Is it any wonder that research from Microsoft shows that since the pandemic, the average workday has increased by 46 minutes and people now spend 2.5 times more time in meetings during their workday?

💪 The name of the gains

Getting better at prioritization is more of a daily and weekly fitness regimen than a one-time task. It requires apprenticing ourselves to the hard work of making hard choices. Strengthening the crucial prioritizing muscle doesn’t require moving to a four-day workweek. But it sure helped us.

My team and I got more assertive in setting priorities, and the results from our four-day workweek pilot reported no drop in bottom-line business metrics. At the same time, the mental health of our staff improved, and workplace stress decreased.

We paid our employees the same salaries as before to work four 8-hour days. Instead of telling employees to speed up, our team explored ways to get better at de-prioritizing non-essential projects so we could spend more of our 32-hour weeks on the work that drove the business forward. It wasn’t easy work, but it was critical.

Improving how we prioritize is not a panacea for all the problems within your organization. On the contrary, it will likely surface more issues and spark tough conversations in the short term. But it can be one of the best ways to improve workplaces marked by burnout, long hours, quiet quitting, and resignation trends so dramatic and widespread that they’re branded as “great.”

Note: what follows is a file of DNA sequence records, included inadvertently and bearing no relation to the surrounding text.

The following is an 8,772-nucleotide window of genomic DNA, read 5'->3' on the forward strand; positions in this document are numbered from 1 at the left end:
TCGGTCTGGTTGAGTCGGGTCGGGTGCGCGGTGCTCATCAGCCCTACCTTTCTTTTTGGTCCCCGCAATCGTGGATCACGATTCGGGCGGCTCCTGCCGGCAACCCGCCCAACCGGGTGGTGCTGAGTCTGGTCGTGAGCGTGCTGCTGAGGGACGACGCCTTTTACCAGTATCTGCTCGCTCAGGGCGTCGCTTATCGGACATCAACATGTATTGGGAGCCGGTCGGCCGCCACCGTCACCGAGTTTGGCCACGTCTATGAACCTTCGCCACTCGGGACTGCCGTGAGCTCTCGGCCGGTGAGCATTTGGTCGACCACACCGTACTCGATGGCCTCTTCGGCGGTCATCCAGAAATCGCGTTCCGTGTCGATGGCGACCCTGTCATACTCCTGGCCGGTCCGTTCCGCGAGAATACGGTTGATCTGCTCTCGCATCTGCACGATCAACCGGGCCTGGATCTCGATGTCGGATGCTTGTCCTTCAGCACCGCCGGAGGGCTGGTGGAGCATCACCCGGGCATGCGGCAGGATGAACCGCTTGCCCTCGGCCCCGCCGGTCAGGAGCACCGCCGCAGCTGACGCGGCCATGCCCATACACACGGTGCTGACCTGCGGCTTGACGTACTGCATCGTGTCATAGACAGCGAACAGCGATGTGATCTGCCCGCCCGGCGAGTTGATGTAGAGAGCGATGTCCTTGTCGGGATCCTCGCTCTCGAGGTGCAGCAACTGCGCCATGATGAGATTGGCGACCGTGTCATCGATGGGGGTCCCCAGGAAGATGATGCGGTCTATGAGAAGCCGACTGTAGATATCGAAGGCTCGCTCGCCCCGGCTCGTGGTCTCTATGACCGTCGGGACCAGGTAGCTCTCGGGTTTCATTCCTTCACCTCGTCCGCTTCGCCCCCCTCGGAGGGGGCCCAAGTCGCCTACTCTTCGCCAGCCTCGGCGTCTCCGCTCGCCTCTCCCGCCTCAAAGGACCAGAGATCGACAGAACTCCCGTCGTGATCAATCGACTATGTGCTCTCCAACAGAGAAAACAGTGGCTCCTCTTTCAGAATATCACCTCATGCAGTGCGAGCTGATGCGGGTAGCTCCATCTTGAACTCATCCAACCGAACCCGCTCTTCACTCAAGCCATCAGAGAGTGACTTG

🛶 The course ahead

We’ll spend the next three weeks of The Memo exploring the art of prioritizing.

Week 2: How leaders can get better at prioritization for themselves and others

It won’t be easy for leaders to strengthen the team’s ability to prioritize while working to break old habits. We’ll address leaders’ unique challenges and share techniques to improve their prioritization.

Week 3: Employees can own their priorities too

As an employee, it can often feel like we have no control over our priorities. But you have more power than you think in prioritizing your work, designing your week, and gaining clarity on how others prioritize their work and yours.

Week 4: Build organizational cultures that prioritize

While we believe in the power of an individual to create change, we know the organization must support this shift with changes in mindset and process. So, in our final week, we will explore how organizations and teams, large and small, can develop a culture, a vocabulary, and a set of practices that help them prioritize better, leaving old habits behind.

If you know anyone who would benefit from strengthening the ability to prioritize in their organization, we hope you’ll consider sharing The Memo.

Further reading from Quartz at Work: The morale-boosting magic of better prioritization

Worth your time

🧠 Quartz linked the focus on priorities to the desire for ‘quiet quitting’ back in 2017 with a simple exercise to help us get clarity on what’s really most important to us.

Adam Grant’s response to the talk of ‘quiet quitting’ with one of the best quotes we’ve seen.

💻 Does Severance, Apple’s new show, have the solution for the quest for work-life balance?

You got the memo

We wish you luck and progress as you work to get better at setting priorities. Or, should we say, priority? Send any news and comments, and your thoughts on this ‘quiet quitting’ situation to

This week’s edition of The Memo was brought to you by Banks Benitez, Anna Oakes, and artwork by Grace Danico:

🗓️ Banks changed his brute-force leadership ways by moving his own company to a 4-day work week and now helps others do the same. With as little brute as he can muster.

🎁 Anna finds having one priority appealing and is asking our editor in chief for her early holiday present.

🤹 When asked about her priorities, Grace shared, “I juggle a full-time job, freelance, and being a parent to a toddler. It’s key that I determine what’s urgent, high priority, and low priority on a daily, short term and long term basis.” Happy juggling, Grace!